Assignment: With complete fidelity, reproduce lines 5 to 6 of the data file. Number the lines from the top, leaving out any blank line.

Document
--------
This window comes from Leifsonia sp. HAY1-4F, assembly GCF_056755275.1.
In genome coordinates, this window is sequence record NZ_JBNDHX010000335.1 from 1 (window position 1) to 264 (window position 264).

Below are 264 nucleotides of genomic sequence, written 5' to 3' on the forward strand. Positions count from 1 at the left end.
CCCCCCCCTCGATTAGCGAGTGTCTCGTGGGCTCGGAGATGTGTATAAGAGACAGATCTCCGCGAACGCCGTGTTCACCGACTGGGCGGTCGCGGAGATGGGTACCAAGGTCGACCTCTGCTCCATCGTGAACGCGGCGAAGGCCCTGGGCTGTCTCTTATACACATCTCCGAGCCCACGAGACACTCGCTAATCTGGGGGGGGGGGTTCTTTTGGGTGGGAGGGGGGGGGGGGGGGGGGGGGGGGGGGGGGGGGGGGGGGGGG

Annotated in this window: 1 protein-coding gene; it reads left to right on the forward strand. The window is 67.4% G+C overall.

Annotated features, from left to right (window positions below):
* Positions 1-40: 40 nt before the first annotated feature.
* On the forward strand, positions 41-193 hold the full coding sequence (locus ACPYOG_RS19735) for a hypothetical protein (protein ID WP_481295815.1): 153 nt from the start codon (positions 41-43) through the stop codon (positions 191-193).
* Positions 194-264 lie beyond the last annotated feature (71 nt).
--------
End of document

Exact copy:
Annotated in this window: 1 protein-coding gene; it reads left to right on the forward strand. The window is 67.4% G+C overall.

Annotated features, from left to right (window positions below):